4. Incredibles 2
Pixar is once one of our top-tier storytelling machines and “The Incredibles” was one of their best movies, a superhero flick released before those were a completely accepted form of mainstream storytelling. But then Pixar fell into the sequel game and tarnished their luster, yet somehow took 14 years to make a follow-up to “The Incredibles,” which is the only real movie they have made that is ripe for sequels. But regardless of the time between entries, Brad Bird returns to this world and delivers a hell of a flick that could be argued is as good as that original movie.
Set almost immediately after the first movie, we follow the Parr’s as they have to navigate a world that is still a bit wary of heroes. But when a big-time CEO decides to help make a push towards hero legalization, it puts the family back into crosshairs of a villain out to degrade the idea of heroes.
Flipping the narrative this time to have Elastigirl into the role of hero on the town and Mr, Incredible as the one dealing with the family at home, helps to keep things fresh and not a stale retread of the first movie’s narrative. Bob is still a glory whore but is more than willing to be a stay-at-home dad so Helen can reach the heights they need to fix the world. He never feels any ill will towards Helen. Bob just wants to be a hero again.
Bird takes the tech advancement of the intervening 14 years to make a stunning looking movie that contains some of the best superhero setpieces in the entire industry. And who can’t love little Jack Jack becoming a Russian nesting doll of constantly revealing powers that peaks in a fist fight with a punchy raccoon. This is a great movie for all ages, but one that definitely plays well for those of us who have aged in the years since the original, those where life has weighed heavily on us and have families and know the weight of that.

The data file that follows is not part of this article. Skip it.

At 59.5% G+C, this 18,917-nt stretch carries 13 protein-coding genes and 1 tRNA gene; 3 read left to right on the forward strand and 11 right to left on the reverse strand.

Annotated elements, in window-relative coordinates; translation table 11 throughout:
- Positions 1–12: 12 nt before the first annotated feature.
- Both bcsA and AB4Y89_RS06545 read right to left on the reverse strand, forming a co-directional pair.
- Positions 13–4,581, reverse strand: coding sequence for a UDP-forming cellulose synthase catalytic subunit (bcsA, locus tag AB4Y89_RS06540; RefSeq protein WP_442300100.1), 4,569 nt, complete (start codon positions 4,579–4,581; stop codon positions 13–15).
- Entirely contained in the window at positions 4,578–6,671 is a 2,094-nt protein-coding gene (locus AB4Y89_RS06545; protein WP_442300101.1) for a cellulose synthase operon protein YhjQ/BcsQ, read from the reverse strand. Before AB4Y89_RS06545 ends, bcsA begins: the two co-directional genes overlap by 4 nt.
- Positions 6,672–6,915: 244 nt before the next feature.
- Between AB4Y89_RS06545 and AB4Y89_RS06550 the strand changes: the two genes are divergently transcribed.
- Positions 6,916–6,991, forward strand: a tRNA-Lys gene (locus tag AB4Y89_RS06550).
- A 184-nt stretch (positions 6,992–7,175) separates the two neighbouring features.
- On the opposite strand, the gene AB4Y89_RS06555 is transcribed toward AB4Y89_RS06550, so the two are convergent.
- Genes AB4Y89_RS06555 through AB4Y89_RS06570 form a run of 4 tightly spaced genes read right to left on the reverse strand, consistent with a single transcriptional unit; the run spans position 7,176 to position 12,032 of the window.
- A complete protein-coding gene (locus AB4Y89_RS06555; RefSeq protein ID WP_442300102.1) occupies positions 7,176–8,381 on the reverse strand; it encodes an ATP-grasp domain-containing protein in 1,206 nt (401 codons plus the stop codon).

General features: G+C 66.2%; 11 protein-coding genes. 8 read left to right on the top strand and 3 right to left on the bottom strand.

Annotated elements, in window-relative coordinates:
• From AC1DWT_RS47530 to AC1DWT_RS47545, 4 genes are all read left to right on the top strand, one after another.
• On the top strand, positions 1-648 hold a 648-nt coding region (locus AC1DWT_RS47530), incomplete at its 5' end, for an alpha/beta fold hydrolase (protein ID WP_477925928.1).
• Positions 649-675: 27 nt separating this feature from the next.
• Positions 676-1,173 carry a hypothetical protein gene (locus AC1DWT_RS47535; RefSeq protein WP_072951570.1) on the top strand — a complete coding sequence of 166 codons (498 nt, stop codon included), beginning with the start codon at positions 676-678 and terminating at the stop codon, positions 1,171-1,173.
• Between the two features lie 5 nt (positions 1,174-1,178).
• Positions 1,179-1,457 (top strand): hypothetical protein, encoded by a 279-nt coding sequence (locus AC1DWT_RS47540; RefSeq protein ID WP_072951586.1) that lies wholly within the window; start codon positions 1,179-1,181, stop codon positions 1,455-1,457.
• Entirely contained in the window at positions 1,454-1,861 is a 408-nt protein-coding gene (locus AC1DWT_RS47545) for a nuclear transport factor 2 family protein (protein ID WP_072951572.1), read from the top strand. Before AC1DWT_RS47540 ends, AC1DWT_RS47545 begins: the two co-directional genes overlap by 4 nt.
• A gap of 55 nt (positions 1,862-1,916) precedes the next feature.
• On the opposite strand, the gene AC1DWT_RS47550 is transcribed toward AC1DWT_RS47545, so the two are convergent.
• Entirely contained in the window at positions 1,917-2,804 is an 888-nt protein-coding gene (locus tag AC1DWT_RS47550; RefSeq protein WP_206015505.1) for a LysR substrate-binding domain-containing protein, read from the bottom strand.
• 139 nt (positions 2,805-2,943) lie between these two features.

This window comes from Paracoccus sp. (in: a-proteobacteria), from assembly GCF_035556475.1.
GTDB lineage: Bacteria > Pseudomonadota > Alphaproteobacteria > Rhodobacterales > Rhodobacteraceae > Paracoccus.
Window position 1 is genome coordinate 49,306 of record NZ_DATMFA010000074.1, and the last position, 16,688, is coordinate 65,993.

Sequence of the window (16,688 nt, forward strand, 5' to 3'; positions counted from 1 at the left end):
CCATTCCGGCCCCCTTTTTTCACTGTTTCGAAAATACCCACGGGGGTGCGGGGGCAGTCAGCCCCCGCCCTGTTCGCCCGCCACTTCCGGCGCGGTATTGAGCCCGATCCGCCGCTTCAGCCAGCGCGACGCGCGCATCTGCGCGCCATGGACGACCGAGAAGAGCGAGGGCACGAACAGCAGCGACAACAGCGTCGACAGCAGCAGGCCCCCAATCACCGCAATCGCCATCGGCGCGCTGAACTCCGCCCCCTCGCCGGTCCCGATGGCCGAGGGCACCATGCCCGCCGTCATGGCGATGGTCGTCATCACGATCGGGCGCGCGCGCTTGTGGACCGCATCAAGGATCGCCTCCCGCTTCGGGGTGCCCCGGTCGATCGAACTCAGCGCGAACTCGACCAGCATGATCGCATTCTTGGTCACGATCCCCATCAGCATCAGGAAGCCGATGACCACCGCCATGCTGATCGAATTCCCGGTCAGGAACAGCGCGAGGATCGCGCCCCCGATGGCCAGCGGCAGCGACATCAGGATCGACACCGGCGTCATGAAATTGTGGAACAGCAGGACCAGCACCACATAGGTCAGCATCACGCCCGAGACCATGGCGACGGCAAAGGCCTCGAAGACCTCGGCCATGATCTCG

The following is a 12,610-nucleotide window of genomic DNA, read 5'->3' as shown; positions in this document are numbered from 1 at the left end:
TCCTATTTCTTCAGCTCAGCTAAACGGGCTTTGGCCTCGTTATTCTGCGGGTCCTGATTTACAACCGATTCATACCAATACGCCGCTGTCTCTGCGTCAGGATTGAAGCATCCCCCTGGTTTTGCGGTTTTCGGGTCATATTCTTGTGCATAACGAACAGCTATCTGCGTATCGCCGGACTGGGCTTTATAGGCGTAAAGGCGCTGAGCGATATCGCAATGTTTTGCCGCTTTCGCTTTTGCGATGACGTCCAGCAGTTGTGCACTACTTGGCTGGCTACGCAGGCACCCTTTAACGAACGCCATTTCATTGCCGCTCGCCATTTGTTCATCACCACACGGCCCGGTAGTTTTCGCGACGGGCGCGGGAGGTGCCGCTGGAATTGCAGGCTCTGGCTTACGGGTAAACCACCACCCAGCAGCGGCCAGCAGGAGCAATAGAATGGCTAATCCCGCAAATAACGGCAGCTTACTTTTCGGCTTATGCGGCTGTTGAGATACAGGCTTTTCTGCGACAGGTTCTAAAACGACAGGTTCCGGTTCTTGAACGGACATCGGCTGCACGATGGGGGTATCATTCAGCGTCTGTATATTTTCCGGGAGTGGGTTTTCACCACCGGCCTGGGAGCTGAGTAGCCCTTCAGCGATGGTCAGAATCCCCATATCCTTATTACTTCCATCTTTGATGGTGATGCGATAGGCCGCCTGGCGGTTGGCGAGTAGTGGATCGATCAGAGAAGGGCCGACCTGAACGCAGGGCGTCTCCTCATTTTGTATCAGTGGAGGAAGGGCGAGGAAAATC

3. Black Panther
Ryan Coogler is seriously the truth. After coming in to make arguably the best Rocky movie with “Creed,” he comes in and brings a much-needed shot of diversity to the lily-white color scheme of the MCU with arguably its best movie. I’ll just get it out of the way and say I don’t think it’s their best movie because it still has that feel of being a first movie that has to introduce its world, that classic feeling of “hey this is amazing but also the next one will be so mind melting when we don’t have to craft a whole world that makes sense.”
But otherwise? This movie is amazing. It’s not just a movie that is diverse to be diverse. It’s not colorblind filmmaking. Coogler takes the very idea of Black Panther and Wakanda and delves into the real world implications of that idea. What is this promised land of black living when the rest of the world has treated black citizens with outright contempt? Are they responsible for this? Do they have a responsibility to make the world a better place, or just worry about their own within their borders?
A movie that feels like a revolutionary act just on the basis of its casting is made even more so by being such an openly political movie that spits in the eye of anyone against globalism. Its work with Killmonger is brilliant, an angry revolutionary that is right with his words but is wrong with his action. He alone makes the audience question their place in the world.
There’s the world building of Wakanda, and amazing piece of imagination on display. It feels real. The cast is amazing. The story is wonderful and brilliant and doesn’t play it safe. Everything works in tandem to craft a masterful piece of superhero cinema that really helps push the medium forward not just in its push for diversity, but for its mature storytelling that is just as politically insightful as any “grown-up” movie. Maybe even more so, since it’s almost nakedly saying something about our world.
2. Spider-Man: Into the Spider-Verse
Spider-Man was never my guy. I didn’t dislike him and could read his stories without issue, but I never understood the massive popularity. It didn’t help that three movies in a row just stunk up the big screen and really tested my resolve in seeing any superhero movie. His comics hit a rut too. It was just a bad time for the ole webhead, with market saturation taking its toll on him. But once the MCU got Spider-Man back and cast Tom Holland, who stole the show in “Civil War,” things turned for the better for Spidey.